By Gary Burns
For more than a thousand years the Southeast Asian country the modern world would come to know as Vietnam was menaced by the most powerful nations of the time. In her quest for unification and self-determination Vietnam became the always painful and often crippling thorn in the tiger’s paw. As the great tigers, China, France, Japan, Russia and the United States, through the centuries endeavored to tame and control Vietnam; their motives for doing so frequently remained an enigma, even to them. What was certain, as each great power released its feeble grasp, what always remained was Vietnam.
By the end of April 1975, as the last Americans escaped Saigon and the North Vietnamese juggernaut subdued the final bastions and symbols of the South Vietnamese government, Americans everywhere were asking themselves, had any of it been worth the price paid? The United States had set out to halt communist expansion, on the surface it appeared with the country of Vietnam in complete control of the Vietnamese Communists that had been a failure. The world, however, was more than Vietnam. Vietnam had tied up the great powers for two decades, draining their military and domestic budgets, however, in spite of the postwar depletion of America’s armed forces and public opinion’s loss of innocence, the United States was forced to creation new strategy to win the Cold War. The Vietnam War was the catalyst for that eventual victory over communism.
On 27 July 1953 the ceasefire agreement halted hostilities between Communist forces and the armies of several democratic nations, the latter largely made up of American combat troops. With the ceasefire in place what might be construed as the last conventional war between communism and the United States and its allies ended and the Cold War resumed with a new level of intrigue and clandestine strategies. As had been the case of China and Russia during World War II, Ho Chi Minh had aliened himself and his fighters in Vietnam with the Allied forces struggling against the Japanese Empire. He had been an ardent proponent of American democracy since his early encounters with that system of government during World War I. In spite of his being snubbed by the Wilson administration while attempting to solicit recognition from the United States in effort to break free of French colonial rule, Ho remained steadfast to the idea of independence by the American model. As Ho declared his nation’s independence on 2 September 1945, his bonds with the United States were already unraveling, thanks mainly to the embryonic paranoia of communist domination seeping into the American psyche and Vietnam’s trifling role on the world stage at the time. With the United States’ tenacious funding and materiel aid to China during the war, they had good reason to fear the seemingly epidemic spread of communism as the former ally bolted into the communist column under the banner of 400 million peasants led by Mao Tse-Tung. Russia went on a territory-grabbing spree after the war and they more than any communist government set out on a campaign to challenge America’s hardline opposition to Leninism and Marxism. Ho, though soon caught in the crossfire of the great powers, probably had no idea at the end of the world war what suffering lay ahead for his once irrelevant French colony. He and his people would meet it with the same resilience and courage they had since Vietnam’s people had found a common kinship.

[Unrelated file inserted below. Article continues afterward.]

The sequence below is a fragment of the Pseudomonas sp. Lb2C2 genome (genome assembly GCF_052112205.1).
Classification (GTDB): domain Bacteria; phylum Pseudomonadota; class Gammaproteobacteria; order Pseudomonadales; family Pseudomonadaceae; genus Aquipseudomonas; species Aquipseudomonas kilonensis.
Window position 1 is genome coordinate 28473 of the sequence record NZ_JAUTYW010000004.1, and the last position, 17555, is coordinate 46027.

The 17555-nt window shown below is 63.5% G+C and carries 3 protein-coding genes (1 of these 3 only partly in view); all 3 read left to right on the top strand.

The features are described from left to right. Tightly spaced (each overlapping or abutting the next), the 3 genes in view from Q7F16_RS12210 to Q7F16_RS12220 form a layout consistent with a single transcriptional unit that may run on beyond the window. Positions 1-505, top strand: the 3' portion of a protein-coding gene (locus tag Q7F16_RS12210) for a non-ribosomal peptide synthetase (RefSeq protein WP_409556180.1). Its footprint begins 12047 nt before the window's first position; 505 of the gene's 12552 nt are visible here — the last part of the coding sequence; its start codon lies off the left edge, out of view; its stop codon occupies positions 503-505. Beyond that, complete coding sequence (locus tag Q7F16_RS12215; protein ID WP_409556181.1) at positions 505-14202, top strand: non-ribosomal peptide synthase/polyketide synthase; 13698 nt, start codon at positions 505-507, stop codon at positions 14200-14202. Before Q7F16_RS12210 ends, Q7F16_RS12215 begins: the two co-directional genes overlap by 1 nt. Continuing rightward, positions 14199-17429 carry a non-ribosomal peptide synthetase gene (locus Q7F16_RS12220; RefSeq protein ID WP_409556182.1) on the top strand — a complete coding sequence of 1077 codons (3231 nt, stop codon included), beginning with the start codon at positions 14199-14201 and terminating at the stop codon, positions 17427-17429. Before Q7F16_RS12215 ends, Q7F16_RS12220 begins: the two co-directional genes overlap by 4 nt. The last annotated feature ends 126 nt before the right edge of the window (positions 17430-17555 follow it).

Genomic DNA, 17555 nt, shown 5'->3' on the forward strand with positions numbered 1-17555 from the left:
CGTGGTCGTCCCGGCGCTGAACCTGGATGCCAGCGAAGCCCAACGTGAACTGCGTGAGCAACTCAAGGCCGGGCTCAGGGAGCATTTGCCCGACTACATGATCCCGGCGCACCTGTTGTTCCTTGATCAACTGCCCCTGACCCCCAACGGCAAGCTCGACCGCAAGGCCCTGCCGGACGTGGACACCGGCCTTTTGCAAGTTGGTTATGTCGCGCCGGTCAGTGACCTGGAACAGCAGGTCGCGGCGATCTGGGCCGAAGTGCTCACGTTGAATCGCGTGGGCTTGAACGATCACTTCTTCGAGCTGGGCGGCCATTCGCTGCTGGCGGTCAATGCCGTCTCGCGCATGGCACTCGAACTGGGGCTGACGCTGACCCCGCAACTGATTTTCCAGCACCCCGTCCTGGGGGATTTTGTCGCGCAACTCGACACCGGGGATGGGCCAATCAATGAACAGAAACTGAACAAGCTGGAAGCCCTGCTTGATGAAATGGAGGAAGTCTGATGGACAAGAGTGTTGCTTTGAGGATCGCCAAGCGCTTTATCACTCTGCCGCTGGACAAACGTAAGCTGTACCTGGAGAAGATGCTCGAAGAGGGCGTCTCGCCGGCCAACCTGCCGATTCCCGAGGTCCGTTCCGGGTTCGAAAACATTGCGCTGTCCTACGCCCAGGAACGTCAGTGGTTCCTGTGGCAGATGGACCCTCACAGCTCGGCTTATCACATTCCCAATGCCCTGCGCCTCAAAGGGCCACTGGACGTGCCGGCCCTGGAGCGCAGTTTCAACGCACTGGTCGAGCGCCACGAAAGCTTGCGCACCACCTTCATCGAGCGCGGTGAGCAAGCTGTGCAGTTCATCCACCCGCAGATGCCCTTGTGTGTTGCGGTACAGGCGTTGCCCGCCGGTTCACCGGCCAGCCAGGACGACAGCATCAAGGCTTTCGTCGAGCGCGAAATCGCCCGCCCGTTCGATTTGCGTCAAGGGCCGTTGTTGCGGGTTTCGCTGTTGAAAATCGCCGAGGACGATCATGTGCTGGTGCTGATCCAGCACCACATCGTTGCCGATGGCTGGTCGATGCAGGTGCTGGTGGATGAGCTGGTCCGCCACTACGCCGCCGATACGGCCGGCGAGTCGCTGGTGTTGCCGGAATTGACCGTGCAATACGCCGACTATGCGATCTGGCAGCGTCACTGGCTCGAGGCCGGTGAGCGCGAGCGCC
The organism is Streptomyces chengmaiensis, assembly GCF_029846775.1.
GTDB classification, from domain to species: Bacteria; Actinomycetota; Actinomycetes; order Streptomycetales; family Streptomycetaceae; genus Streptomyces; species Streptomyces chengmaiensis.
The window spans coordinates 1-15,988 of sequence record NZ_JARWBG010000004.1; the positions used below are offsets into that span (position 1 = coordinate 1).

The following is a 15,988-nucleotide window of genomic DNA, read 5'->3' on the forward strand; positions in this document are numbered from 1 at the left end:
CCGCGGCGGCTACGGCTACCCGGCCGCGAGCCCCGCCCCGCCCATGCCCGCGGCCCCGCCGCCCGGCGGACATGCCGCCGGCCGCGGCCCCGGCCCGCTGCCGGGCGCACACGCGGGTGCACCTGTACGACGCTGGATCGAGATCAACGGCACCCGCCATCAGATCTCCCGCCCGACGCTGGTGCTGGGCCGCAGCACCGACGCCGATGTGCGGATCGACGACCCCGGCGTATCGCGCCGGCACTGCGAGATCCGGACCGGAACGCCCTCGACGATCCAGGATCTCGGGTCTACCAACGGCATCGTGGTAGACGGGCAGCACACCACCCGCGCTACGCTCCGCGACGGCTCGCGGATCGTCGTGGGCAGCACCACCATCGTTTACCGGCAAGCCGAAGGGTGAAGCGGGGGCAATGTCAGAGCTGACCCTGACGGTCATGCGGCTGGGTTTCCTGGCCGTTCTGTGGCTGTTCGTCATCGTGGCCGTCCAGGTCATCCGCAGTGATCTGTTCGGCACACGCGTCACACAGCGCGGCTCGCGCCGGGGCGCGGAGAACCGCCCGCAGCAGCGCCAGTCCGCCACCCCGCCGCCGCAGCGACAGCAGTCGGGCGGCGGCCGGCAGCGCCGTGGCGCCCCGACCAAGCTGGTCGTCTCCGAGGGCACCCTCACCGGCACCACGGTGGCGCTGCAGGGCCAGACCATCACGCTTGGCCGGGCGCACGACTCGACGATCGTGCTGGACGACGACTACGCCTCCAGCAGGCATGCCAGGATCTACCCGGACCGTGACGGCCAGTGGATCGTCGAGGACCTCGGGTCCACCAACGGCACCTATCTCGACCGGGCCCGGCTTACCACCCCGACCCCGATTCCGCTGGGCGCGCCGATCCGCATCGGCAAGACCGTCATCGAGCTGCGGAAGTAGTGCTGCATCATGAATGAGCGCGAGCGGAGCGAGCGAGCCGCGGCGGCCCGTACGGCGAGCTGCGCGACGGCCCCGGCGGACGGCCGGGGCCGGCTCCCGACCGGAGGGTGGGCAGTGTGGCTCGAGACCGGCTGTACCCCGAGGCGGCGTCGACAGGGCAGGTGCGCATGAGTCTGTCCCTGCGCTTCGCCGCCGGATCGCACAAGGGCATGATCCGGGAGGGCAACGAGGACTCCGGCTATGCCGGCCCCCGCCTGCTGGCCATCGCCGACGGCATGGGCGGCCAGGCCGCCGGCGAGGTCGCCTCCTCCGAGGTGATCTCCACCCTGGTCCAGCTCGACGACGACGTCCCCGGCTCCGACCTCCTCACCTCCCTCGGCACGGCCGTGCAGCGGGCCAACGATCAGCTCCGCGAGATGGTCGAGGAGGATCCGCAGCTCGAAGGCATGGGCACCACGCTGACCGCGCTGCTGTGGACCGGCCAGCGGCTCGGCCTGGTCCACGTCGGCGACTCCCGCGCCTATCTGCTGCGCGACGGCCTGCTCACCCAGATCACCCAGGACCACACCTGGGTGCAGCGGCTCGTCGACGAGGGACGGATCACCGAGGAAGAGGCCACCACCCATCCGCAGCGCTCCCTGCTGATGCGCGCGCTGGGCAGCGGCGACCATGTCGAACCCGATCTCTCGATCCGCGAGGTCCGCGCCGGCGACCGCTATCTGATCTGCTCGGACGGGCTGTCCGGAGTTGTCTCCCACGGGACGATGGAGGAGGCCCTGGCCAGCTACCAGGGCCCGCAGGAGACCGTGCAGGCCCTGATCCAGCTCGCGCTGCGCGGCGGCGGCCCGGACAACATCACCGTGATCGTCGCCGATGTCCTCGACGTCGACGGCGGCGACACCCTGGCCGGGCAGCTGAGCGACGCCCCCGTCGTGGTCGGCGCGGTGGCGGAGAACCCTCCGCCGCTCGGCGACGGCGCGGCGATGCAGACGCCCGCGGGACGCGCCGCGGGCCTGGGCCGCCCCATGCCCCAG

Stanley Karnow, Vietnam: A History (New York: Penguin, 1997), 147.
 Samuel B. Griffith, Mao Tse-Tung on Guerrilla Warfare (New York: Praeger Publishers, 1961), 13.